2. In a food processor combine the sweet potato flesh, banana, vanilla, beans, melted coconut oil, and non-dairy milk and puree until smooth.
3.  Add the wet ingredients to the dry and stir until evenly moistened. Stir in the chocolate chips and drop large spoonfuls onto your prepared baking sheets.
4. Bake for 10 minutes, staggering the pans in the oven and turning them halfway through the baking time. For ultimate cloud texture, the cookies should be just barely brown on the bottom when you remove them to place on wire racks to cool.

*To roast a sweet potato, preheat your oven to 400, line a baking pan with parchment paper, scrub the potato, and place it on the pan in the oven for about an hour. The cooked potato will be very soft and easily pierced with a fork and have golden juices bubbling from it. Do not try to steam or microwave your potato instead; to bring out the sweetness, it must be roasted.

This recipe is linked to Allergy-Free Wednesday Gluten-Free Wednesdays
 Wellness Weekend  Healthy Vegan Fridays

Tuesday, February 18, 2014

Green Smoothie Pudding

This recipe is basically baby food grown up. Anyone who has made their own baby food knows that mashing banana and avocado together is an easy and almost foolproof baby pleaser.  And whenever it hasn't been, I have been happy to eat the leftovers--which led me to conclude that this winning combo must just not be for babies. And, indeed, the banana and avocado mash-up has grown with my kids. Whenever I make yogurt nowadays, Abiline always wants either purple (whipped with frozen blueberries) or green, which is how this pudding version of a green smoothie has developed over time. This pudding is great in a parfait with banana and granola, or you can go all out with the baby food idea and eat it with baby "puff" cereal on top, like Abbie likes it. Go ahead--regress! We do it all the time around here...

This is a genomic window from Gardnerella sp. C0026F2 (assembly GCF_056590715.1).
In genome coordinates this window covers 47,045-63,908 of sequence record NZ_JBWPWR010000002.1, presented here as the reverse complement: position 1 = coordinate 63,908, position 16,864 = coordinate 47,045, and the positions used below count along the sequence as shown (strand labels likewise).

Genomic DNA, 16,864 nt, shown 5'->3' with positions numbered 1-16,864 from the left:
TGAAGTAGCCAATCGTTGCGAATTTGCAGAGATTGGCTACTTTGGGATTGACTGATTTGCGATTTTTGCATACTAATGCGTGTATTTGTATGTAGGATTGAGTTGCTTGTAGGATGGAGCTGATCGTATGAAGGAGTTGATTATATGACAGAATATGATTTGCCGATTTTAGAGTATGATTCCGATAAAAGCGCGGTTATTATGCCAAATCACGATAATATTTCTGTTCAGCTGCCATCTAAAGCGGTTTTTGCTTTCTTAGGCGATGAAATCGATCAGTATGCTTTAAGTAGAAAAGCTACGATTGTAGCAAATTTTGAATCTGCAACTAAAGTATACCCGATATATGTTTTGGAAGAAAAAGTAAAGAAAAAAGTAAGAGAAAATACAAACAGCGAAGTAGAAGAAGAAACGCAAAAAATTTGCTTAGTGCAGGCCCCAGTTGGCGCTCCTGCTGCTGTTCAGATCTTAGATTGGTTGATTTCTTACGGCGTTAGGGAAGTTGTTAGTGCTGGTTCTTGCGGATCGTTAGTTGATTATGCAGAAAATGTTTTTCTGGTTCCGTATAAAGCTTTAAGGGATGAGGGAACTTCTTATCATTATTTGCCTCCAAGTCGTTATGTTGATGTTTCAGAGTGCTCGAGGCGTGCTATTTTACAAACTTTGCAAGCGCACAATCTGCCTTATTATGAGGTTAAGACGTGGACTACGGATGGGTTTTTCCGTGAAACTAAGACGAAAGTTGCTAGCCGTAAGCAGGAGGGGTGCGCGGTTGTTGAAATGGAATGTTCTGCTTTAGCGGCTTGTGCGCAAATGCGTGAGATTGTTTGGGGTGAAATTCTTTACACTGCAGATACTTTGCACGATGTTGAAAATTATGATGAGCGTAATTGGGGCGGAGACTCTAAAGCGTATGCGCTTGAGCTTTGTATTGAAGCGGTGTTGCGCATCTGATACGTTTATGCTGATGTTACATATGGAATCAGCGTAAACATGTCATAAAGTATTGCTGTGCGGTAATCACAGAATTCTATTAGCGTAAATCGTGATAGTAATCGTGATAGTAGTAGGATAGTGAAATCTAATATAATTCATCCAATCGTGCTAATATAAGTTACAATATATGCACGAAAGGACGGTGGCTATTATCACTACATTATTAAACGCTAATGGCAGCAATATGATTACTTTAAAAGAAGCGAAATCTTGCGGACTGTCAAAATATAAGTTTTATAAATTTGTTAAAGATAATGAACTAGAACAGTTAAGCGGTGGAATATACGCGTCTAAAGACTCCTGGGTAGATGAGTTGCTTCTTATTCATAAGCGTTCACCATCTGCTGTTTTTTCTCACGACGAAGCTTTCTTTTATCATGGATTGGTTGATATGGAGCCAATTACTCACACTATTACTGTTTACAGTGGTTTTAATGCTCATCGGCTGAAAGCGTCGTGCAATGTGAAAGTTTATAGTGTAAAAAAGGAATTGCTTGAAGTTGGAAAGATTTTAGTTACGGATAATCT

This recipe makes two generous or four dainty servings.

3/4 cup white beans, rinsed and drained, if canned
1 small, ripe avocado
1 medium, ripe banana
1/2 cup plain non-dairy yogurt (I use homemade.)
1/4 tsp. stevia powder (I use Trader Joe's organic.)
2 Tbsp. coconut sugar or 2-3 pitted medjool dates, to taste
pinch of salt
1/4 tsp. spirulina powder
2 tsp. vanilla
1 cup spinach leaves
2 Tbsp. hemps seeds
2 Tbsp. lime juice
1-3 Tbsp. rice or coconut milk

Combine all the ingredients (starting with 1 Tbsp. non-dairy milk) in a high-powdered blender or food processor and blend until totally smooth, adding additional milk if necessary to get the mixture moving enough to blend up. I have used both a blender and food processor successfully, but if you are using a food processor, I have had better results with using the coconut sugar over the dates.  If you want a n utterly smooth consistency, you've got to use the blender.